The $9-per-user-per-month Premium plan includes everything you’ll discover in the fundamental plan, but you will also have access to Hubstaff’s application programming interface (API) to integrate the application with other third party applications. The Premium bundle also comes with a lightweight schedulingtool that provides administrators the capability to assign shifts and assign tasks from within the console. Premium customers can also use the application to make invoices and make PayPal payments automatically. Customers that pay yearly will get two months free (for both price tiers).
In comparison to TSheets, its nearest competition in our roundup, Hubstaff is fairly priced, especially given the added tracking features that are unavailable in competitive tools. TSheets supplies a fundamental free account, in addition to a $4-per-user-per-month accounts that costs a $16 base fee a month for teams with fewer than 100 users, and an $80 base fee per month for groups with over 100 users. The base fee, which Hubstaff does not charge, makes TSheets slightly more expensive than Hubstaff, even at Hubstaff’s Premium degree.
If you are more interested in these hulky PM solutions, then you’ll want to pony up a bit more money. Mavenlink’s cheapest plan that includes time tracking costs $39 per user per month. Zoho’s cheapest time monitoring plan is $25 per month for an unlimited number of users (that is a pretty solid deal if you need all of the extra PM features). Wrike’s cheapest time tracking plan prices $24.80 per user per month.
What Should Be Added
Editor’s note: Since our first overview of Hubstaff, the business has released a major upgrade in late 2018 that specifically addressed certain feature flaws or omissions, including adding a web timer, fleshing out reporting options, and adding activity levels and screen tracking. We are going to be analyzing these features shortly and you’ll see the results in an upcoming update to this review.
Besides its draconian screengrab and keystroke monitoring, Hubstaff doesn’t do an excellent job allowing for deeper shift oversight. By way of example, Hubstaff doesn’t allow advanced monitoring. If you operate a trucking business and you are less concerned about how many hours each trucker drove than the distance driven, then there’s no way to manage that in Hubstaff. Users can add notes to an empty text field, but that information won’t be blended into reports. As a consequence, you can’t use it to learn about who’s working, how they are functioning, and what they are generating (other than the amount of hours monitored ). TSheets not only provides you this option, it gives you the ability to create six additional customizable advanced monitoring fields. You can even put in a question for every single clock-out (i.e.,”Was there an incident? Yes. No.”) Along with the system forces the consumer to reply to the queries at the end of every shift or else they will not be able to clock out.
As hardcore as Hubstaff is all about monitoring work, the tool does not permit for IP address limitations, which means your workers can say they are working from the workplace but they can actually be operating from a cruise ship in the Bahamas (unless they’re using the mobile app to monitor time). This is a normal feature that’s available in almost every other instrument we tested. Hubstaff also does not enable admins to require users to snap a photograph when they report to work. I guess it is overkill to make someone take a selfie right before you get started recording their screen and monitoring their keystrokes, but TSheets enables you to set this as a necessity (which makes sense, especially if you’re monitoring tasks done out of a computer, like retail, construction, or amusement work). The software also does not let users clock in via a telephone call, which is an element TSheets and other service providers make available for employees who don’t have a smartphone.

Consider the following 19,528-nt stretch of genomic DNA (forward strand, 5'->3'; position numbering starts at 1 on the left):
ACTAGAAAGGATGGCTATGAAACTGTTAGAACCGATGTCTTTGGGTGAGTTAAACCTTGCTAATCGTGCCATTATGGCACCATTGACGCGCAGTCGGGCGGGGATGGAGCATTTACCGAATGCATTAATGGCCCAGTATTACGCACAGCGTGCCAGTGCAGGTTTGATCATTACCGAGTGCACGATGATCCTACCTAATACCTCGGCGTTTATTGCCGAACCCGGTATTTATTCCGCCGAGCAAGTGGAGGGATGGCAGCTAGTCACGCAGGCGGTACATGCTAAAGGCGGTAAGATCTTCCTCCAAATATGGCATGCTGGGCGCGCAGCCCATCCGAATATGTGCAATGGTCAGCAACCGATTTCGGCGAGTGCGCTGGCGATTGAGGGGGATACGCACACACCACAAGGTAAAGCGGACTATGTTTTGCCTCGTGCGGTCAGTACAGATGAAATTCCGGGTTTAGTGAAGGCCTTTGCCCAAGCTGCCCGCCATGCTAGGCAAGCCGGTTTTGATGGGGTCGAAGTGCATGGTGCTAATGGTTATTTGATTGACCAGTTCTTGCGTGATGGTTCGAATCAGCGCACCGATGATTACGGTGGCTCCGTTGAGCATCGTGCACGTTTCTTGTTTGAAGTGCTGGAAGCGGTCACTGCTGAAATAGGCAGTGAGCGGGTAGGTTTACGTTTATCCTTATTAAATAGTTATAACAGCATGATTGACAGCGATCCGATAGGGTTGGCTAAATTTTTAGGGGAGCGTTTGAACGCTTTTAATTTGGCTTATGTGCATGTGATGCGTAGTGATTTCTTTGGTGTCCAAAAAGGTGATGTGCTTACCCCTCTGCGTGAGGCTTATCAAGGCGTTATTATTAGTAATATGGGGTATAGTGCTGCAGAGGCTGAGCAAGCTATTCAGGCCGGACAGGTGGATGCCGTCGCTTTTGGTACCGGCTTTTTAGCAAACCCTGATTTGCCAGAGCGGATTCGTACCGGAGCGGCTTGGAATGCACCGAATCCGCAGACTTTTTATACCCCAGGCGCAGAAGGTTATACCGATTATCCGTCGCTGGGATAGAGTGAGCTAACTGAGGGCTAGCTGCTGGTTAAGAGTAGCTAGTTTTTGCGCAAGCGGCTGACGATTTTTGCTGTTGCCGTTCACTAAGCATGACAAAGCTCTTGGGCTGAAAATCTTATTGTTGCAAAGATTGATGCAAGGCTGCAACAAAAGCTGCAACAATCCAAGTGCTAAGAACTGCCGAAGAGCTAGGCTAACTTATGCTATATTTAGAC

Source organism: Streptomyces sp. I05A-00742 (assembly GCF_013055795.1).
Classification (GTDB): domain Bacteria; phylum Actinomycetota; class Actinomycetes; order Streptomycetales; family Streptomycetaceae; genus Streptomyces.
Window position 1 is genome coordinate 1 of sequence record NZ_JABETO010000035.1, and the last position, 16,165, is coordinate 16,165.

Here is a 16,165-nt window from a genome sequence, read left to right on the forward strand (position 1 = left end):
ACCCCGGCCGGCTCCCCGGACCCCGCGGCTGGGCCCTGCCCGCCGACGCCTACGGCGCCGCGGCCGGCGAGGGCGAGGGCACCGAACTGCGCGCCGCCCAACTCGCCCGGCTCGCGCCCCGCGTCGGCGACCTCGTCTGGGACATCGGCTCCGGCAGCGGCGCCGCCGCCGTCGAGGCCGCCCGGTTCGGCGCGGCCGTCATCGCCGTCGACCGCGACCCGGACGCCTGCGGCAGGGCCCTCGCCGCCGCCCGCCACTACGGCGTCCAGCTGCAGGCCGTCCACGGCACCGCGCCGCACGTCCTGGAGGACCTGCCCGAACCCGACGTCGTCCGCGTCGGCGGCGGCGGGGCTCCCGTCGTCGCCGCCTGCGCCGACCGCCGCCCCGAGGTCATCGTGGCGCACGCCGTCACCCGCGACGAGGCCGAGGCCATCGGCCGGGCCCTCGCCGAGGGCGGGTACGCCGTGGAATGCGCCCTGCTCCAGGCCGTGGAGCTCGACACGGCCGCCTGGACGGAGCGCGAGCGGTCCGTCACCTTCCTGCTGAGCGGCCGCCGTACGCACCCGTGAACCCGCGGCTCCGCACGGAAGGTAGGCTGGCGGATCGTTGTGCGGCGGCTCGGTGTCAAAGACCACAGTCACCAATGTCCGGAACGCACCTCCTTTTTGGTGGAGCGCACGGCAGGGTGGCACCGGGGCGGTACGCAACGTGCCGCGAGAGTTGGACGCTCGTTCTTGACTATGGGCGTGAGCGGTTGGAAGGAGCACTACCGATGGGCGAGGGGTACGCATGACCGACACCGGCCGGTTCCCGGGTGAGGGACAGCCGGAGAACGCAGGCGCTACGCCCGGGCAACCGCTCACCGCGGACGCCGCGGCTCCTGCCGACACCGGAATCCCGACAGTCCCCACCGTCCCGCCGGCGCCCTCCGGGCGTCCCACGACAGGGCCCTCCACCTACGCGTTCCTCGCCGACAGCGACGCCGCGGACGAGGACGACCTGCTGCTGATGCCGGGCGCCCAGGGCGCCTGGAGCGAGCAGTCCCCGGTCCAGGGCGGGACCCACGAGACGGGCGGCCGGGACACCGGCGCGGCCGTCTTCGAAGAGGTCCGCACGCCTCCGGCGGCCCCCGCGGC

Tracking Employee Work
We have touched on how a number of Hubstaff’s more Big Brother-like attributes factor into time monitoring. However, the platform also has a lot of the hallmarks of employee monitoring tools. Hubstaff’s employee tracking features include keystroke logging, URL and application tracking, GPS and place monitoring, and activity screenshots.
Once you place your users and they download the timer app onto their server, the desktop app not only tracks time but will take screenshots randomly or in custom intervals, such as three screenshots per minute. This applies not only to the user’s most important display but any attached monitors too. Hubstaff does not log keys but it will track the action provided through the mouse and computer keyboard, providing employers a calculation of just how busy the worker is. This info all winds up around the Hubstaff dashboard in the Task tab. This is where you can then pick a user from the drop-down menu to see their screenshots correlated with action data.
When it comes to application and URL monitoring, Hubstaff goes beyond just tracking time to see what sites and apps an employee opened or visited and how long they were there. The Reports section may subsequently run custom queries on vectors like app usage mapped against time and action. Hubstaff incorporates with project and job management tools such as Asana and Trello to filter reports from particular projects or tasks to track productivity.
1 unique employee monitoring feature supplied is GPS location tracking through Hubstaff’s mobile program. While the mobile app can not take screenshots or capture mobile app and site activity, it allows you to track and log place for workers working in the field. While the thickness of tracking surveillance and data features can’t measure up to a grid application for example Teramind, our Editors’ Choice for worker monitoring, Hubstaff includes a useful selection of features for companies that want a bit more oversight. Dave Nevogt With Hubstaff
Hubstaff is an easy-to-administer, feature-rich, time monitoring tool. If you are diligent about tracking employee behavior while on the clock, then there is no better software accessible than Hubstaff. You will be able to log screenshots, track keystroke volume, and path movements via GPS monitoring.
Regrettably, if you’re looking for a platform that goes the extra mile to enable customization, atypical information entry, or even a more advanced reporting arrangement, then Hubstaff will not be right for you. Additionally, should you choose a different system, your employees will thank you for not needing them to obtain a secondary app for tracking time–particularly once you consider that every other tool we examined makes this potential within the confines of their online UI. Dave Nevogt With Hubstaff